Pan Bagnat is one of my favourite picnic foods. Translating to “bathed bread”, it is also known as a Picnic Loaf. Best prepared a day ahead, the process of making Pan Bagnat is simple. A loaf of bread is hollowed, layered with fillings, and pressed with a few jars in the fridge overnight. Healthy, simple, and convenient, this meal is a winner even with the fussiest eaters.
Coming from the French region of Provence, Pan Bagnat is traditionally made by filling stale bread with Salad Niçoise, which would soak up the juices and soften the bread. Typical fillings include tuna, tomatoes, olives, hard-boiled eggs, anchovy, red onion, and olive oil. As tuna is the main ingredient, it is also referred to as the French Tuna Sandwich, especially if fresh bread is used and the sandwich is not pressed.
types of bread suitable for pan bagnat
Different types of bread can be used to make Pan Bagnat. Sourdough loaves, bread rolls, and baguettes are the traditional choices, with crusty loaves preferable to avoid sogginess. This is a great way to use up a stale sourdough loaf.
If using a loaf of bread, it is best to stuff and press it ahead, as this will make it easier to cut into slices without it falling apart. On the other hand, bread rolls are great for single portions and make an excellent lunchbox item.
Each time I make Pan Bagnat, I change the recipe depending on what ingredients are in season and what I have on hand. Sometimes it’s the traditional salade niçoise filling, but most of the time I go for my own variations.
Here are some suggestions, but the combinations are endless depending on your preferences, the season, what’s growing in the garden, or simply what ingredients you have on hand:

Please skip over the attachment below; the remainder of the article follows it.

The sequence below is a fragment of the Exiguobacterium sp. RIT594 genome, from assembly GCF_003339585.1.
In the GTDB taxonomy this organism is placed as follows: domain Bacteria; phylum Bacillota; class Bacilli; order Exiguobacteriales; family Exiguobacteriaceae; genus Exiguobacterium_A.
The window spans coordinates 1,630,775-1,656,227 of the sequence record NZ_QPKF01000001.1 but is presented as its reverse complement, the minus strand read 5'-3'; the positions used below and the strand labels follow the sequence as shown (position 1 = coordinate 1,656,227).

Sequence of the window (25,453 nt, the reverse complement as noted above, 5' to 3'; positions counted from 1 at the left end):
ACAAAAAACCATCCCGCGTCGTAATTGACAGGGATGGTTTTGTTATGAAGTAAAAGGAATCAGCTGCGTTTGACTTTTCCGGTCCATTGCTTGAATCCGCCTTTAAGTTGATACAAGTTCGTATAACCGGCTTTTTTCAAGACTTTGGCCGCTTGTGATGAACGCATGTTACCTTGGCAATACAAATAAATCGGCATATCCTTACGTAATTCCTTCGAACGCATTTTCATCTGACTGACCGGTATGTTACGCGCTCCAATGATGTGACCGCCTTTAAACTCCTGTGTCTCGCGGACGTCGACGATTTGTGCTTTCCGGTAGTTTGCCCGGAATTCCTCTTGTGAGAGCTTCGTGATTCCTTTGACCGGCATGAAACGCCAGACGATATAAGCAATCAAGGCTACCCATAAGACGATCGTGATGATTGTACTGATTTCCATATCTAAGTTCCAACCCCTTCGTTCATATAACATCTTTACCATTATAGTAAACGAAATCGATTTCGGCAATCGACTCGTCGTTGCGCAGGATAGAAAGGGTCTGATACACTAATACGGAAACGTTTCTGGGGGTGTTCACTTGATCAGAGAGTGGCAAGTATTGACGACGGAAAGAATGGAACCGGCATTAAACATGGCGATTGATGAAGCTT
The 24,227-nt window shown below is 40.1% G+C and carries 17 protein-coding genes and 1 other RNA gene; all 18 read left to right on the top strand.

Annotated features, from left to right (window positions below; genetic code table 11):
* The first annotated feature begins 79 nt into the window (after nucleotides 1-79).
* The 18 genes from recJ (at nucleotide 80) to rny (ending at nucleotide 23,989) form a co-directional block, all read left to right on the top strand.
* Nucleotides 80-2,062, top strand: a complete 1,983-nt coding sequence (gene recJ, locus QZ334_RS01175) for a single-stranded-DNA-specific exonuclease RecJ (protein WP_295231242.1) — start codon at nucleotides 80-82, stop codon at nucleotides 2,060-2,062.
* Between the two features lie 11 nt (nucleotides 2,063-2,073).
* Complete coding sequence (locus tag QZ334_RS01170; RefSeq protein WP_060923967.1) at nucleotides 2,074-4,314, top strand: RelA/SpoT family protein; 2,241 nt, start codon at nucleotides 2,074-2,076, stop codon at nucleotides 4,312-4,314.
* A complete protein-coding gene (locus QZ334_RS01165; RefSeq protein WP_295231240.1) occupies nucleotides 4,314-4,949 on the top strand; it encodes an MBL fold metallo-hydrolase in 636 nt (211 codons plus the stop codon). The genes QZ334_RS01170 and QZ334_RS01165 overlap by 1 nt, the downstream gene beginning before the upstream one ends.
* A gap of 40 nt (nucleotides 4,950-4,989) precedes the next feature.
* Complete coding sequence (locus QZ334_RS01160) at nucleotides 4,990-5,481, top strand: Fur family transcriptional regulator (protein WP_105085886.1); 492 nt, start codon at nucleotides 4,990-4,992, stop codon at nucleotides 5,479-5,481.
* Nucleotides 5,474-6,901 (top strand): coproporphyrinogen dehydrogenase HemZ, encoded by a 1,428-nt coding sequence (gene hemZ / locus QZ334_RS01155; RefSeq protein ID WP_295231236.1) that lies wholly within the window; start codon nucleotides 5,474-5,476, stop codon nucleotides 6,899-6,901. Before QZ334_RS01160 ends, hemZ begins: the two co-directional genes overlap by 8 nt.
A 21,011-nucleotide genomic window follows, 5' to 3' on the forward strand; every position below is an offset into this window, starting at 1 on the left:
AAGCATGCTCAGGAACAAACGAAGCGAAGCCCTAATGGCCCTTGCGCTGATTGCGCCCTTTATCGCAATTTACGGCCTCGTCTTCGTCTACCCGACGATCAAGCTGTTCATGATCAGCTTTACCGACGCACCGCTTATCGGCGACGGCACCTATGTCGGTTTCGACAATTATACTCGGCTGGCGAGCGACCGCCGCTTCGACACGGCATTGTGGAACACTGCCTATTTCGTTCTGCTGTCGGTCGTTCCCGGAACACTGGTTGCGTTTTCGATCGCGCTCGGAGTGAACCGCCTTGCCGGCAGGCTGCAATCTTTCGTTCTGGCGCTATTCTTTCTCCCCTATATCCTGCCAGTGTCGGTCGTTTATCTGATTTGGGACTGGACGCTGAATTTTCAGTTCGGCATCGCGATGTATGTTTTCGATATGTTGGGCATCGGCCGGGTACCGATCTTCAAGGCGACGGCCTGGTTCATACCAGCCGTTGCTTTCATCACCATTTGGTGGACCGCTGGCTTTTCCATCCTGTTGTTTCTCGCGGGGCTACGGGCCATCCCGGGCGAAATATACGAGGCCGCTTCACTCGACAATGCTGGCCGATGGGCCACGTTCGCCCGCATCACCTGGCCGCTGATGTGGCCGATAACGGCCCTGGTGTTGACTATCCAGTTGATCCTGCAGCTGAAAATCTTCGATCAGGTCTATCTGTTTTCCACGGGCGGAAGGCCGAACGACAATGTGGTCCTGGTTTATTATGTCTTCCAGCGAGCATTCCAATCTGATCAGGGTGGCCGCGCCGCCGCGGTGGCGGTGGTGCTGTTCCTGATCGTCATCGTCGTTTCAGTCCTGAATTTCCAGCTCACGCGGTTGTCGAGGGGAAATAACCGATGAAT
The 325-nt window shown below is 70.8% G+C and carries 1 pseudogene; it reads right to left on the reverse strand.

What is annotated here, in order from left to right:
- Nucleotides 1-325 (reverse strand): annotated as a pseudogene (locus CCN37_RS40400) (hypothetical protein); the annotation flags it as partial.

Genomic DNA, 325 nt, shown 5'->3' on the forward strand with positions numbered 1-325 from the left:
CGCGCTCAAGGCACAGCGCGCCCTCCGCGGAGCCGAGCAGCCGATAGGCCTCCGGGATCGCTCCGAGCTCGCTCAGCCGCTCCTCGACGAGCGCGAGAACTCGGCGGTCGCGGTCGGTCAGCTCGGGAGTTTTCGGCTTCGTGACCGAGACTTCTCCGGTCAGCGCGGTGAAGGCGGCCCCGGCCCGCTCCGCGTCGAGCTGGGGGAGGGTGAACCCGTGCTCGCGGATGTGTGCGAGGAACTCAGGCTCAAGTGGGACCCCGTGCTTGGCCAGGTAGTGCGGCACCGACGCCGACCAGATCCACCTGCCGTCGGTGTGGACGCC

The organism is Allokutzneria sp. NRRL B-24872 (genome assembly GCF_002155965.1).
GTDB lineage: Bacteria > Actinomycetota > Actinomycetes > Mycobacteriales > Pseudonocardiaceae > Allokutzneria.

Traditional salade niçoise filling: canned tuna (in olive oil is best), red onion, hard-boiled egg slices, fresh or roasted capsicum, sliced tomato, anchovy fillets, vinaigrette, parsley, salt, pepper.
Summer BBQ leftovers: roasted summer veggies like eggplant, capsicum, zucchini, mushrooms, onions, sliced barbequed meat, tapenade, sauces or dips to layer in between, herbs.
Italian flavours: Fresh sliced cucumber, sundried tomato, lettuce leaves, salami or other sliced cold meats, basil pesto, mozzarella cheese or other cheese, garlic-infused olive oil, salt, pepper, fresh basil leaves. (see photo below).
Vegetarian: roasted pumpkin, zucchini and eggplants, green beans, shredded carrots, beetroot slices, cucumber, garlic, eggs… Possibilities are endless.
Tips for making a great pan bagnat
- The key to success when making Pan Bagnat is for the layers to stick. For that you need juices from the salad, olive oil, pesto, olive tapenade, vinegar, etc.
- Prepare enough ingredients to fill the hollowed bread. Go above the rim especially if the lid is scooped out.
- Left-over barbequed veggies are great. If dried out, marinate them in olive oil and garlic.
- Cool any freshly grilled or cooked ingredients before filling the bread.
- The more colourful the fillings are, the more attractive the Pan Bagnat looks: we eat using our eyes too. Layer contrasting colours interchangebly.
- Utilise the scooped out soft bread by making make breadcrumbs or Panzanella (Italian bread salad).
Pan Bagnat can be served cold on a hot summer day directly from the fridge, at room temperature when out and about, or even grilled in a sandwich press or heated in the oven before eating. If grilling, baguettes and bread rolls are best, and adding mozzarella or other melting cheeses will make the Pan Bagnat even more delicious.
- 1 round sourdough loaf
- 1 large can tuna in olive oil
- 4-5 sliced tomatoes
- 4-5 roasted sliced capsicum (pepper)
- 1 red onion, sliced
- 2-3 sliced hard boiled eggs
- ¾ cup olives
- 3-4 anchovy fillets
- 100 ml extra virgin olive oil
- salt, pepper, vinegar to taste
- 1 tbsp chopped parsley
- Toss sliced fresh or grilled vegetables, onions, olives and anchovies in half of the olive oil, vinegar, then season with salt, pepper and chopped parsley. Set aside.
- Cut the top third of the bread. Scoop out the soft middle part leaving 2-3 cm wall.
- Drizzle the remaining olive oil inside the hollowed-out loaf and on the lid.
- Layer the fillings alternating colours and ingredients, until just above the rim.
- Replace the lid and wrap the loaf in beeswax or plastic wrap.
- Transfer the pan bagnat to a tray and place another tray on the top.
- Weigh the top tray with a few jars and set it aside in the fridge for a few hours or best overnight.